WASHINGTON (Reuters) - A top U.S. business leader said on Monday he expected President Barack Obama to formally submit free trade pacts with South Korea, Colombia and Panama to Congress in coming days and urged their quick approval.
“We’ve waited for years to get those three free trade agreements done. If we don’t do that, it’s criminal,” Thomas Donohue, president and CEO of the U.S. Chamber of Commerce, told reporters.
Donohue said “there is no excuse ... in either party” for not quickly passing the deals.
But he stopped short of singling out Republicans for holding up the pacts because of their objection to a White House plan to include a worker retraining program, known as Trade Adjustment Assistance, in the implementing legislation for one of the pacts, the U.S.-Korea free trade agreement.
The disagreement over Trade Adjustment Assistance, a decades-old program that provides retraining and income assistance to workers who have lost their jobs because of foreign competition, is the biggest issue left blocking approval of the agreements.
Democrats view it as vital to help workers who lose their jobs as a result of U.S. trade deals or companies moving overseas. But a number of Republicans question the program’s effectiveness as well as its cost.
To address those concerns, the White House negotiated a compromise that reduces the cost of TAA reforms adopted in 2009. It has signaled to business groups that it plans to submit the Korea trade bill with the bipartisan TAA plan included, consistent with a draft bill approved by the Democratic-controlled Senate Finance Committee.
However, Republicans have pressed to have the two issues considered separately, so a draft Korea trade bill approved by the Republican-controlled House of Representatives Ways and Means Committee does not include TAA.
Senator Orrin Hatch, the top Republican on the Senate Finance Committee, called for a meeting between House and Senate negotiators to resolve the difference on TAA, rather than leave it to the White House to decide.
But an Obama administration official, speaking on condition of anonymity, said that was a stalling tactic.
“The Senate Finance Committee has produced a vehicle that moves the three trade agreements and resolves the outstanding issue of the bipartisan TAA compromise. We believe it is time to stop delaying these job-supporting agreements and TAA and move forward as soon as possible,” the official said.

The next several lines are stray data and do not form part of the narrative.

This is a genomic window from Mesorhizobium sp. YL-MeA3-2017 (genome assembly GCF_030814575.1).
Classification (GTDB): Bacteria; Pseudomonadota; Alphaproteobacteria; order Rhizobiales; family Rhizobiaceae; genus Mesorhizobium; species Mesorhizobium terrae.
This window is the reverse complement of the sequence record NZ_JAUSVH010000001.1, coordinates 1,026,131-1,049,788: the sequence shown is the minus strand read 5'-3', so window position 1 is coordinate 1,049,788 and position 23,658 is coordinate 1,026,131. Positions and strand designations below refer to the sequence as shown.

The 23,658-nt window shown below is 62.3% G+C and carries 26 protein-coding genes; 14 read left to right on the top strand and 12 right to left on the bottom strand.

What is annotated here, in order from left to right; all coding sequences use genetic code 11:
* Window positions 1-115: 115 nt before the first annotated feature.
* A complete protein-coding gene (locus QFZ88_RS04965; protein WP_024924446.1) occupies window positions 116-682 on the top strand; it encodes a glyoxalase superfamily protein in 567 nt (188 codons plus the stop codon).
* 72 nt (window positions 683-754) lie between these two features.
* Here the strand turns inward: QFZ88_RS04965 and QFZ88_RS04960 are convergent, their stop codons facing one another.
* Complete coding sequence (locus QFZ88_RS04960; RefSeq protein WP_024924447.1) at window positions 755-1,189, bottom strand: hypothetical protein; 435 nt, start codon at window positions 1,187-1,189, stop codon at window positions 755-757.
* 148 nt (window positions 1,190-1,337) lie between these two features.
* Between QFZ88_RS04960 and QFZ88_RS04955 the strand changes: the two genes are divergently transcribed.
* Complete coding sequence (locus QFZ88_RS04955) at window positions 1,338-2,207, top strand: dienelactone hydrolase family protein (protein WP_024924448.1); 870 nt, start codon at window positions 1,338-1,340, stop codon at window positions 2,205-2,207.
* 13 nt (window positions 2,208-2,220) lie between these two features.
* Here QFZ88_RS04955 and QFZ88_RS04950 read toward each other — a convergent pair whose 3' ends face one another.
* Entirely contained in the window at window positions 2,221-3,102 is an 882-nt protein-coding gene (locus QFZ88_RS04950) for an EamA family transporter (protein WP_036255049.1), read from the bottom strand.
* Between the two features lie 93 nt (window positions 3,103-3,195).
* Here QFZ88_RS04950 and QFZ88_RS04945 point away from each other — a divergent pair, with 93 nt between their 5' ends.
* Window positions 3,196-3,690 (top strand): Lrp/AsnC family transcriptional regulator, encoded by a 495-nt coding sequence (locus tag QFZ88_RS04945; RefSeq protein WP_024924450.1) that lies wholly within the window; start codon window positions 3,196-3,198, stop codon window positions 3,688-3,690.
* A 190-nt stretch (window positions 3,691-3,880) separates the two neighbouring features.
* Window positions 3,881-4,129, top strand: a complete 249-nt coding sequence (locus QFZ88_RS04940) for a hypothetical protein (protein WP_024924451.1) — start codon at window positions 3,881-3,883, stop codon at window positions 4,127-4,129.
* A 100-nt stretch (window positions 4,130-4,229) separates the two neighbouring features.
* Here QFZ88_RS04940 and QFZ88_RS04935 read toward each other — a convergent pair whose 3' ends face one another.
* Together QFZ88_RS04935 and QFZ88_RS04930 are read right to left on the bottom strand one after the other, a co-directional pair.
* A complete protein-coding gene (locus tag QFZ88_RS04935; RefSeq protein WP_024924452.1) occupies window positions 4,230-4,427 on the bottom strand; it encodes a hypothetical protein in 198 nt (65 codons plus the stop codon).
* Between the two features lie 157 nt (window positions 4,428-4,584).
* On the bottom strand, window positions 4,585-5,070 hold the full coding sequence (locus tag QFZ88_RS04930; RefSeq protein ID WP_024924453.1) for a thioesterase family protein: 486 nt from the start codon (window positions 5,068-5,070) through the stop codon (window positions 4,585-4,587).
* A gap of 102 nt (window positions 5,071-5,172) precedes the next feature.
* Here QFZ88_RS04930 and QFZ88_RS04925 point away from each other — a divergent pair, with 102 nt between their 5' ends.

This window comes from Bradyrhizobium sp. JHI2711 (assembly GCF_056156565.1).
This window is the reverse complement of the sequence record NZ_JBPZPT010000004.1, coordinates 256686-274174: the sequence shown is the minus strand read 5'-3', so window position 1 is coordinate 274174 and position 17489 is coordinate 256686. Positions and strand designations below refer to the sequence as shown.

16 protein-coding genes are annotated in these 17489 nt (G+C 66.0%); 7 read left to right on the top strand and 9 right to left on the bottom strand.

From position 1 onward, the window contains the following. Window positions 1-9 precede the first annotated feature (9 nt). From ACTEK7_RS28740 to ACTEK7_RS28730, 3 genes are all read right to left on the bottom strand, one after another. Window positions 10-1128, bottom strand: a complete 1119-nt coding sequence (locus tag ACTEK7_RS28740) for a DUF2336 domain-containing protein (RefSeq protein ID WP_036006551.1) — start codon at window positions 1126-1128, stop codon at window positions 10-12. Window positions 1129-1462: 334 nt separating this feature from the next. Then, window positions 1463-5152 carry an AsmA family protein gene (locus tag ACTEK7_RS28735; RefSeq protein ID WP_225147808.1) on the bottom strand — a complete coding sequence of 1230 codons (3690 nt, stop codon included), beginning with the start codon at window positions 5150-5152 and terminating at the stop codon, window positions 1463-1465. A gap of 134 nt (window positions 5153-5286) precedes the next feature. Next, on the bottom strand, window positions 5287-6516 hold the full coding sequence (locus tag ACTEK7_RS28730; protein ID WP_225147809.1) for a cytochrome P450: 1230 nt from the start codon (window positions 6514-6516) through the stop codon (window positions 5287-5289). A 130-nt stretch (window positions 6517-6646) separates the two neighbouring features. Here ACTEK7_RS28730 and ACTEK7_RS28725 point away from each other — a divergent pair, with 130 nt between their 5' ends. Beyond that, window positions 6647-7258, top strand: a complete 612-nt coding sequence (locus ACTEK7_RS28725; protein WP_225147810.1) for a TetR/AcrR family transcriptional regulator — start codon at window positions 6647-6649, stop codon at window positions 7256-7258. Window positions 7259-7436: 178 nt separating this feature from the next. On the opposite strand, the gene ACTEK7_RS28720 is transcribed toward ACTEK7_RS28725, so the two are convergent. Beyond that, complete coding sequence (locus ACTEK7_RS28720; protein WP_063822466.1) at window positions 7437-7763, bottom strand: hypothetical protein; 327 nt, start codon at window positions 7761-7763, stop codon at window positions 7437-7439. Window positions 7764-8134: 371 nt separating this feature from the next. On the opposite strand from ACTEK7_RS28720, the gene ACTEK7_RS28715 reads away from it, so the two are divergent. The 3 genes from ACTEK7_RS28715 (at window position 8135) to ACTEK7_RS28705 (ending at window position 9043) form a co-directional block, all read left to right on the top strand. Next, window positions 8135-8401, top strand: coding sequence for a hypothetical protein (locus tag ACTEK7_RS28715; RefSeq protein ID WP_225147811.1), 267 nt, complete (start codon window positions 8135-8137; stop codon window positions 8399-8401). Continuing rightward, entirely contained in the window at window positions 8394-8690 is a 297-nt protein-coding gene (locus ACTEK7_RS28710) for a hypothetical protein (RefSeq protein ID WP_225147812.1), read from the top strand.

House Ways and Means Committee spokesman Jim Billimoria said the panel’s top Republicans were “continuing to have a wide range of discussions with the administration, leadership, and the Senate in the hopes of identifying a path forward.”
Donohue said he expected the House to take the Korea bill that Obama submits and divide it into two sections, one covering TAA and the other the agreement itself, so lawmakers could vote separately on each issue.
Then, “I’m very hopeful they’ll put them together when they send it to the Senate,” Donohue said, though that would deny Senate Republicans the opportunity to vote separately on TAA and the trade pact, as leaders there have demanded.
TAA supporters believe House Speaker John Boehner could divide the Korea bill into two parts without the legislation losing its current protection against amendments.
But they want him to stitch the Korea bill back together when he sends it to the Senate because that’s where the greater threat to TAA is seen.
Jeffrey Immelt, chairman of General Electric Co and head of President Barack Obama’s Council on Jobs and Competitiveness, also urged quick final action on the deals, which were all signed more than four years ago under former President George W. Bush’s administration.
“With every day that passes, these are opportunities lost,” Immelt told reporters after a speech at the U.S. Chamber of Commerce headquarters. Right now, the bills are “late, stuck and at the risk going nowhere,” he said.
Earlier, scores of protesters held a rally against the Colombia free trade agreement across the street from the White House, making speeches and chanting slogans.
They displayed 51 black cardboard “coffins” to symbolize the number of union workers they said had been murdered in Colombia in the past year.
Many Democrats remain concerned about Colombia’s long history of anti-union violence and record on workers rights, even though the Obama administration has negotiated an “action plan” with Bogota to address those issues.
“The action plan is a sham. No FTA,” the protesters chanted, expressing their opposition to the measure.
Reporting by Doug Palmer; editing by Christopher Wilson